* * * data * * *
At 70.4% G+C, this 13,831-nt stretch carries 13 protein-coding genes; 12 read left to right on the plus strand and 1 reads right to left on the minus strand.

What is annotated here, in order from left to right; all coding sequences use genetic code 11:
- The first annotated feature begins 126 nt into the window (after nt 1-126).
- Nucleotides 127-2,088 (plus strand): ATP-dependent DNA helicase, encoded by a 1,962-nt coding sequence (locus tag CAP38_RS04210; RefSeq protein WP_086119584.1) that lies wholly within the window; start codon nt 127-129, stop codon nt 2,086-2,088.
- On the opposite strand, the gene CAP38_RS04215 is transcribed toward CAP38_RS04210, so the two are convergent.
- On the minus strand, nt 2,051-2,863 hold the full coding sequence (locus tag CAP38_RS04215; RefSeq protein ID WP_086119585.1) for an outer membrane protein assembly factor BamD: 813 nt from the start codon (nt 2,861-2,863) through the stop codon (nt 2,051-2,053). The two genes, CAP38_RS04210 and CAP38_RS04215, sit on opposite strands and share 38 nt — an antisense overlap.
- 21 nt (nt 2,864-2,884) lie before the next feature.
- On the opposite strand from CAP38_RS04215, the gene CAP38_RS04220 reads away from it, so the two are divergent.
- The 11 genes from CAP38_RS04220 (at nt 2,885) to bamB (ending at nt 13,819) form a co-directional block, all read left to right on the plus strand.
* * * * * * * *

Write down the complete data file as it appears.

At 70.4% G+C, this 13,831-nt stretch carries 13 protein-coding genes; 12 read left to right on the plus strand and 1 reads right to left on the minus strand.

What is annotated here, in order from left to right; all coding sequences use genetic code 11:
- The first annotated feature begins 126 nt into the window (after nt 1-126).
- Nucleotides 127-2,088 (plus strand): ATP-dependent DNA helicase, encoded by a 1,962-nt coding sequence (locus tag CAP38_RS04210; RefSeq protein WP_086119584.1) that lies wholly within the window; start codon nt 127-129, stop codon nt 2,086-2,088.
- On the opposite strand, the gene CAP38_RS04215 is transcribed toward CAP38_RS04210, so the two are convergent.
- On the minus strand, nt 2,051-2,863 hold the full coding sequence (locus tag CAP38_RS04215; RefSeq protein ID WP_086119585.1) for an outer membrane protein assembly factor BamD: 813 nt from the start codon (nt 2,861-2,863) through the stop codon (nt 2,051-2,053). The two genes, CAP38_RS04210 and CAP38_RS04215, sit on opposite strands and share 38 nt — an antisense overlap.
- 21 nt (nt 2,864-2,884) lie before the next feature.
- On the opposite strand from CAP38_RS04215, the gene CAP38_RS04220 reads away from it, so the two are divergent.
- The 11 genes from CAP38_RS04220 (at nt 2,885) to bamB (ending at nt 13,819) form a co-directional block, all read left to right on the plus strand.